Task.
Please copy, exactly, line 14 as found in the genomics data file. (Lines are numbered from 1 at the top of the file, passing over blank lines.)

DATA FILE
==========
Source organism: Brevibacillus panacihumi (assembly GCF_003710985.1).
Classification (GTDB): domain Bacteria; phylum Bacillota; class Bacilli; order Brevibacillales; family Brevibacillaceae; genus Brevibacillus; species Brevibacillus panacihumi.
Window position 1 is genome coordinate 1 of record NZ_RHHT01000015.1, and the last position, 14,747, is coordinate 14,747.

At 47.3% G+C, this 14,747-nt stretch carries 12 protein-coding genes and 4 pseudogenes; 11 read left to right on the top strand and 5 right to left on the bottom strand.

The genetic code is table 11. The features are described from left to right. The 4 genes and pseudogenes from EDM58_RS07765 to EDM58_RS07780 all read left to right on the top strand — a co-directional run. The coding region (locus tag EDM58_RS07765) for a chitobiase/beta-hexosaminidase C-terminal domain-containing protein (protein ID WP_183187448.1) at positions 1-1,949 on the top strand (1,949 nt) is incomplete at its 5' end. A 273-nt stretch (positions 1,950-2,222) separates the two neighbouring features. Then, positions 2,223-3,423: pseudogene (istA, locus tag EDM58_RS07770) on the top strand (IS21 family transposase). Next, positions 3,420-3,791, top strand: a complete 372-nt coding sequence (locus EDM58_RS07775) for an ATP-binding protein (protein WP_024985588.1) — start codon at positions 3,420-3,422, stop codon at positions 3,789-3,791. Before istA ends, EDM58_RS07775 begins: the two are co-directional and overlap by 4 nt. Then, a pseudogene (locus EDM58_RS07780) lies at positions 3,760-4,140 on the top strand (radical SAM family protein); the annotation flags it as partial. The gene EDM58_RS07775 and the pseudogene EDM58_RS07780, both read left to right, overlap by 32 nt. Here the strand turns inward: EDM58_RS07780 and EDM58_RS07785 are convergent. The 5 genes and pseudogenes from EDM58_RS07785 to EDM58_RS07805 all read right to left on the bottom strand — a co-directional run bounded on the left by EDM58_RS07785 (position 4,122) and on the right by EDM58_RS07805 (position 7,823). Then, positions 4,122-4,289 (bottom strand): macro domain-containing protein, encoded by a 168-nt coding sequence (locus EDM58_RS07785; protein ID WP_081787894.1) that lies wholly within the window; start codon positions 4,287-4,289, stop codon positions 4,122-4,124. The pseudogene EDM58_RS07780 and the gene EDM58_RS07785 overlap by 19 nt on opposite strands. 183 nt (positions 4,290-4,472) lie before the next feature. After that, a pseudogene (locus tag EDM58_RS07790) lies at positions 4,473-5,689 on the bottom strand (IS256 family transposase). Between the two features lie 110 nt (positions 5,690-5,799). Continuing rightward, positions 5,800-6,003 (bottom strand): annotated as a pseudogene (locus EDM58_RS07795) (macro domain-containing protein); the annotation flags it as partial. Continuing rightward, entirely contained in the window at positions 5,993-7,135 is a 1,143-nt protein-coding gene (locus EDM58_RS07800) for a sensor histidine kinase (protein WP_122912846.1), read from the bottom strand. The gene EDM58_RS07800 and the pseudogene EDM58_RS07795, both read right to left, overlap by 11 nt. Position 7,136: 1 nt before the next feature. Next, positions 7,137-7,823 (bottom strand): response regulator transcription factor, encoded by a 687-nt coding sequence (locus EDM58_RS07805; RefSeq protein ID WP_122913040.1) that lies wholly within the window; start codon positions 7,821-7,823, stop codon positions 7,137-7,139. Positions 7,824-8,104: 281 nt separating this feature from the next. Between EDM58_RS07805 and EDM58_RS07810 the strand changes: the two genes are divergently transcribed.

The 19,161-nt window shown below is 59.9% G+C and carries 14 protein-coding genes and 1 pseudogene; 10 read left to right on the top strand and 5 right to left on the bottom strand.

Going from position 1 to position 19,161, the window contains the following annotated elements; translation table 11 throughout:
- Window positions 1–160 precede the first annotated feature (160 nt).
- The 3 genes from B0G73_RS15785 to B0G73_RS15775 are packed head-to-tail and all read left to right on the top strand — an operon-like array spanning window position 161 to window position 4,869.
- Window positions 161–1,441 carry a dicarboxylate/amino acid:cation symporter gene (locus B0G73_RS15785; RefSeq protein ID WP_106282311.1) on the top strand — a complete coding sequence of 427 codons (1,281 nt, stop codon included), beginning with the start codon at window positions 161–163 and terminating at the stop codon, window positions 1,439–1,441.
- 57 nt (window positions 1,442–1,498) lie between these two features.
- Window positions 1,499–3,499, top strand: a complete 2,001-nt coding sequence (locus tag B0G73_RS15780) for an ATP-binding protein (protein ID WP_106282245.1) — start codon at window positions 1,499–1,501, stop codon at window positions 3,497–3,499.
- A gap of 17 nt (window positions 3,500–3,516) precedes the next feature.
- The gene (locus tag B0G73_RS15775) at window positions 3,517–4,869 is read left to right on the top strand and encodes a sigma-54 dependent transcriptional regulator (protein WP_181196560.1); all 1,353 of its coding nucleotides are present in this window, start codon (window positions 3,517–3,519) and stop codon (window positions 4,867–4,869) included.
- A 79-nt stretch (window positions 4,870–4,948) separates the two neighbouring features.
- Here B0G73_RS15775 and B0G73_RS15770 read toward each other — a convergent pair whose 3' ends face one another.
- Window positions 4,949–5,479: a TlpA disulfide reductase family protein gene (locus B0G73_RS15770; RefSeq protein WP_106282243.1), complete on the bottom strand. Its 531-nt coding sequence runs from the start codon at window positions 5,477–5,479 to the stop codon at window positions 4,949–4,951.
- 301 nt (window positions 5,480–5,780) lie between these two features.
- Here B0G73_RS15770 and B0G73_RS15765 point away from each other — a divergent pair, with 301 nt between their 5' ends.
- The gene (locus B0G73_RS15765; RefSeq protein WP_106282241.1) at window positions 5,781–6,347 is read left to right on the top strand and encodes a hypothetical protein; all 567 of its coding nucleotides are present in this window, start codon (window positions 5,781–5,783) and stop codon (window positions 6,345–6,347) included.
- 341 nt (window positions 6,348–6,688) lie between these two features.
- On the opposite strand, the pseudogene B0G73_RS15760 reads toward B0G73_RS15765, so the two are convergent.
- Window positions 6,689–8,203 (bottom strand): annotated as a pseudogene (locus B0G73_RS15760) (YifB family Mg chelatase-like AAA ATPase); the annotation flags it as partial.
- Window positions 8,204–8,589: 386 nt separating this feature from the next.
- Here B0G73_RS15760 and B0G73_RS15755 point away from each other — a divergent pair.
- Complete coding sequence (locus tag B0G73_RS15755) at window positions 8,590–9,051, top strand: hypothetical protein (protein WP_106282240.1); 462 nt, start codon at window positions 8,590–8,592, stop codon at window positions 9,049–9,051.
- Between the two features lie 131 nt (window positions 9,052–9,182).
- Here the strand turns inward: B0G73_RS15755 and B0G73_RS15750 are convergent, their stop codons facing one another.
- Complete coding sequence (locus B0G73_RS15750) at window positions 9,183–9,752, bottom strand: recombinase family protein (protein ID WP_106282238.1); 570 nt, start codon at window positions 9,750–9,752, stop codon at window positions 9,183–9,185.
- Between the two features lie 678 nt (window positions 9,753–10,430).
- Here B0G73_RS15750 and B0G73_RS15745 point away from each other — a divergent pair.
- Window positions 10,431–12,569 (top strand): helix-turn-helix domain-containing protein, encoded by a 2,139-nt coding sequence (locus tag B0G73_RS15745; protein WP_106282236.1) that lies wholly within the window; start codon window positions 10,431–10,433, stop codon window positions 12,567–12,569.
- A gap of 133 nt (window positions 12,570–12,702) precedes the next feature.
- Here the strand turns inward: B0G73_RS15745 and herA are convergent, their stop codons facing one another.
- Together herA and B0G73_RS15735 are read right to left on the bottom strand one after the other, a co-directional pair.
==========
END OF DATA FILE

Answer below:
- The gene (locus tag B0G73_RS15775) at window positions 3,517–4,869 is read left to right on the top strand and encodes a sigma-54 dependent transcriptional regulator (protein WP_181196560.1); all 1,353 of its coding nucleotides are present in this window, start codon (window positions 3,517–3,519) and stop codon (window positions 4,867–4,869) included.